Raffel's, Putnam's, Starkie's and to a large degree all other modern English translations are derivatives of Ormsby's work rather than of the original Spanish or each other, a fact that is due to Ormsby's being the most faithful and honest a translation of the original. The translations of the poetry maintain the lyrical prose and manage to replicate the rhyme scheme of the original while still containing the same meaning. The translations of Sancho's famous proverbs are the same original proverbs but translated into English clearly enough that one can comprehend its meaning rather than the translator simply substituting a familiar English proverb in its place or writing its literal meaning and destroying Sancho's character entirely. For someone who truly wants to understand the classic, rather than just have read the classic, Ormsby is by far the best version (though I will admit that Smollett's isn't bad in this respect either).

    Finally, along with the quality of Ormsby's version, it is definitely the most available:
    Here are links to Gutenberg free ebooks of Volume 1 and Volume 2 as well as LibriVox free audio-books of Volume 1 and Volume 2. Please make use of these and pass them on, Quixote is the kind of story I think everyone ought to share in.

  10. #10
    I concur with Kotetsu1442 that John Ormsby's translation is excellent. I would add that it is available as part of the Easton Press "100 Greatest Books" series, with extensive footnoting that explains the many geographic, topical, and personality references, as well as explanations of translation choices and what the context of the original Spanish wording was.

  11. #11

    Best translation of Don Quixote

    I'm about half way through Ozell's revision of the Peter Motteaux translation. It's my dad's book and it's been sitting in the shelf since I was a boy. I used to pull it out and look at the fascinating pictures from Gustave Dore. It looked like such an intimidating and severe book. After my dad passed away, I made the determination to read it all the way through, and that was about 3 years ago.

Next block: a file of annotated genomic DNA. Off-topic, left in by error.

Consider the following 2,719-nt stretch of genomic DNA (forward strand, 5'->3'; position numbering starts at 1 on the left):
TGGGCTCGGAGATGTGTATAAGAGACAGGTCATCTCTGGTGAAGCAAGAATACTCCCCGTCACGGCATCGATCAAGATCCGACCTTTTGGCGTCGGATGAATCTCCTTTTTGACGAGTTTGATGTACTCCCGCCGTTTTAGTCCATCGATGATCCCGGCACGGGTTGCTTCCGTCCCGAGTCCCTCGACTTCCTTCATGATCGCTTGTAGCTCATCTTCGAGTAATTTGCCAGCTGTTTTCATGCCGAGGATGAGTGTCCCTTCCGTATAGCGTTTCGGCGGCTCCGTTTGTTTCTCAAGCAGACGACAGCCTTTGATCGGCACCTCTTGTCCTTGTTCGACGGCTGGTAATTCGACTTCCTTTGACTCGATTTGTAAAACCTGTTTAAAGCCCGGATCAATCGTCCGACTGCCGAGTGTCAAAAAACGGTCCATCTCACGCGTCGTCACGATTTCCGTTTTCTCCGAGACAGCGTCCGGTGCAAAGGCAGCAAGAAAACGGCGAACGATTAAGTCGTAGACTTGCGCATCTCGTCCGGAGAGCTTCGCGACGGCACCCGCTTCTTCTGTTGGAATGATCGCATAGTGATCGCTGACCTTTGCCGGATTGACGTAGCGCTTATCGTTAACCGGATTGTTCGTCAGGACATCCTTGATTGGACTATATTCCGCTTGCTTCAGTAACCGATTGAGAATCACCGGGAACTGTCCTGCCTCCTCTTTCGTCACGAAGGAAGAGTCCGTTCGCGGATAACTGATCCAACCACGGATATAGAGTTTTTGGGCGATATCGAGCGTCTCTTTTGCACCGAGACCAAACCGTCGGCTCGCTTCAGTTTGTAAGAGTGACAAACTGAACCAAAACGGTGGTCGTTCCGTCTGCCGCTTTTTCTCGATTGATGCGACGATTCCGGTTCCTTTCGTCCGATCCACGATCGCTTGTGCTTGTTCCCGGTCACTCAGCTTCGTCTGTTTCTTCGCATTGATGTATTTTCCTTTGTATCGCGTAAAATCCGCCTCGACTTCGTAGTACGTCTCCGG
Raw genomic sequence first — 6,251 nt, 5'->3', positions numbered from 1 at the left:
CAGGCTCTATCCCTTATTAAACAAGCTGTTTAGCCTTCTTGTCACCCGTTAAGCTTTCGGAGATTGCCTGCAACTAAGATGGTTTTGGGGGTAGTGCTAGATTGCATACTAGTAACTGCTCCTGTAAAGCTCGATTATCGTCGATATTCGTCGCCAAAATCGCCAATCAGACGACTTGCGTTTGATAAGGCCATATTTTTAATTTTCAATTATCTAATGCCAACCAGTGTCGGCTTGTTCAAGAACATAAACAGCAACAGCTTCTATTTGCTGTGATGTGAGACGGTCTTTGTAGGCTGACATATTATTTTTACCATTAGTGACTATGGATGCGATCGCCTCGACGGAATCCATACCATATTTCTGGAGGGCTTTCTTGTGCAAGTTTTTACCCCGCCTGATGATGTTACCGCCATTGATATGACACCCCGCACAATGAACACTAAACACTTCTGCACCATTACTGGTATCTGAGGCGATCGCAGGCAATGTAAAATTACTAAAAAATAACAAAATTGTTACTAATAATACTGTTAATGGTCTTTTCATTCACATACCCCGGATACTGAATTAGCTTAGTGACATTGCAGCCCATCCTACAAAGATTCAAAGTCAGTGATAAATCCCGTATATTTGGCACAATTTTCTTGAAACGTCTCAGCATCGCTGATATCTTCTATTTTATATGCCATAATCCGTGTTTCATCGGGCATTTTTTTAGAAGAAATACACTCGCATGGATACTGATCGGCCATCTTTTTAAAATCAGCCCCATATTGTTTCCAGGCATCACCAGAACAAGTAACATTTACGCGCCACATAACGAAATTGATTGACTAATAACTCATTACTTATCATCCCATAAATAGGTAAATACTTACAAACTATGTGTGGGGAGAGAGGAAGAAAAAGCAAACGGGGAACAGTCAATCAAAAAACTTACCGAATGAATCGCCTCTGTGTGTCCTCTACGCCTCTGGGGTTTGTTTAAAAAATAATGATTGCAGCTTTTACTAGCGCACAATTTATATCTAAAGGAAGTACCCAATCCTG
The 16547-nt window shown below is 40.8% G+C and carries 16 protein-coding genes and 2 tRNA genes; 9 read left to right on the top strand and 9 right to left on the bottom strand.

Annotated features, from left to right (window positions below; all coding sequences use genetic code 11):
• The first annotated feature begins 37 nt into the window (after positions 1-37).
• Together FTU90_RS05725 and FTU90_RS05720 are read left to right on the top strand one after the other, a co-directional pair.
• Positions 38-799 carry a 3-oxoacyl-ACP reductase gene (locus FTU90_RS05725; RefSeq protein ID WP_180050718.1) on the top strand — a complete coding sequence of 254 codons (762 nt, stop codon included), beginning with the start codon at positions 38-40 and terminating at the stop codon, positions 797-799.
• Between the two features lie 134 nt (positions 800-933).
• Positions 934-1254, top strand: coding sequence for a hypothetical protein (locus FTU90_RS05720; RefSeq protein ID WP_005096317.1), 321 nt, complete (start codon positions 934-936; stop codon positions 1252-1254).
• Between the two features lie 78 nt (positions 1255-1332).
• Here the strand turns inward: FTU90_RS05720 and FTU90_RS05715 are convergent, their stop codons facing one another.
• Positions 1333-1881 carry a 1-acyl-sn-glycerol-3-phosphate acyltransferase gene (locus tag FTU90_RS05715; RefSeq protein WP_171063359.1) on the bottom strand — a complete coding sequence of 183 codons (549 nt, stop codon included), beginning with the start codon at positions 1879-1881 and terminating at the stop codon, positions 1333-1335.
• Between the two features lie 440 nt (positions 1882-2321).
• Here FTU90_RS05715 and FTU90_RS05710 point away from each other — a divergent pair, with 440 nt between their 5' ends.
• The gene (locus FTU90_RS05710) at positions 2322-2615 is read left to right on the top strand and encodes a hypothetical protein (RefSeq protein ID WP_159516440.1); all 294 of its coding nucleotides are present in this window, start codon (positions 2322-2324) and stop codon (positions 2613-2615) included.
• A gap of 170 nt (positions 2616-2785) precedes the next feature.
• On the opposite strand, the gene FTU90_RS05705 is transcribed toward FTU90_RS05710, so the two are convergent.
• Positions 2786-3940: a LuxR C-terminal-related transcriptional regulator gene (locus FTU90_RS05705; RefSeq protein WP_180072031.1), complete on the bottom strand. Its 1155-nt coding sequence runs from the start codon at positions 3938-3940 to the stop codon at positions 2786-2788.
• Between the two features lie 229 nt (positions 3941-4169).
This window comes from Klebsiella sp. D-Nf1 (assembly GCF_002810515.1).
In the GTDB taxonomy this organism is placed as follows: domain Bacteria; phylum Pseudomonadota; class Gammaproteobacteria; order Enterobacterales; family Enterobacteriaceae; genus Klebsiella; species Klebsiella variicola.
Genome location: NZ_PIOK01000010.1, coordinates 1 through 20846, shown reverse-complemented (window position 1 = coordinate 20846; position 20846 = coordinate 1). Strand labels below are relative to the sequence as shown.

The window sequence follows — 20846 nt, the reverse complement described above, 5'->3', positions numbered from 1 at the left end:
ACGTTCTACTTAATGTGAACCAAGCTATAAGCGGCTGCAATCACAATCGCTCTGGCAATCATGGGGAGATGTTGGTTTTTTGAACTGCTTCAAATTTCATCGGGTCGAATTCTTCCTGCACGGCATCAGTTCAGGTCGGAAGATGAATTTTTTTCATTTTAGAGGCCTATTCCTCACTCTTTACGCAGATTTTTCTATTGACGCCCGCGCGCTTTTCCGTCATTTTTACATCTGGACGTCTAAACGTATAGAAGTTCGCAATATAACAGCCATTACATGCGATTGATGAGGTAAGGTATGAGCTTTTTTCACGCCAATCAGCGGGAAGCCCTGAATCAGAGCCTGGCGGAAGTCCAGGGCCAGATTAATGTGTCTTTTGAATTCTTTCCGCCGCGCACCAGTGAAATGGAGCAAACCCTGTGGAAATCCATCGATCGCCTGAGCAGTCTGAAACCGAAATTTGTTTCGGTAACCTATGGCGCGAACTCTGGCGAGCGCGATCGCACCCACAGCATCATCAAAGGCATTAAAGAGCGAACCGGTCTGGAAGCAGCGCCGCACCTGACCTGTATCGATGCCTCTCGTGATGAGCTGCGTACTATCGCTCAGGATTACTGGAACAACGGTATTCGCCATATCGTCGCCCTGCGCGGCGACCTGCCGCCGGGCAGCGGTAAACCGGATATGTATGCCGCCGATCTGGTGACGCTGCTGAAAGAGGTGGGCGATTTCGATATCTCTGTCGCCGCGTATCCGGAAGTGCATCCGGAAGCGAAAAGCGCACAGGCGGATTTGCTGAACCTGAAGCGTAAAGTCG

I don't know what constitutes a definitive translation, but I do know this one is old and from the original, and has footnotes explaining ancient references. I get a big kick out of wading through the verbiage and looking stuff up in Google. I believe the reason most people think of the windmill scene when they think of Don Quixote is that it's so close to the beginning of the novel, and that's as far as most people get.

    In reality, there are so many characters and side stories that I forget this is Don Quixote. It's more like SNL or Monty Python.

  12. #12
    Like Nick I tried, and failed, to read it a few times before finding Edith Grossman's wonderful translation. The footnotes are a model of how to be helpful without being overwhelming. I didn't feel any need to plough through Google. The original does have its longueurs, which no translation can avoid, but I didn't feel the need to skip. The "expert reviewers" I encountered did not say that Grossman sacrificed the character of the original, as Kotetsu alleges, and it certainly came across as humorous, pithy and profound as any other novel I've read. Try reading the first few pages of each translation mentioned using "Amazon Look Inside" or "Google Books", and see which one you get on with the best.

  13. #13
    Quote Originally Posted by stevebadavis View Post
    I concur with Kotetsu1442 that John Ormsby's translation is excellent. I would add that it is available as part of the Easton Press "100 Greatest Books" series, with extensive footnoting that explains the many geographic, topical, and personality references, as well as explanations of translation choices and what the context of the original Spanish wording was.
    The Easton Press version uses the same content as the earlier Heritage Press edition, but the latter is available for much, much cheaper. It's a big book, though, 11 1/2" x 8 1/2".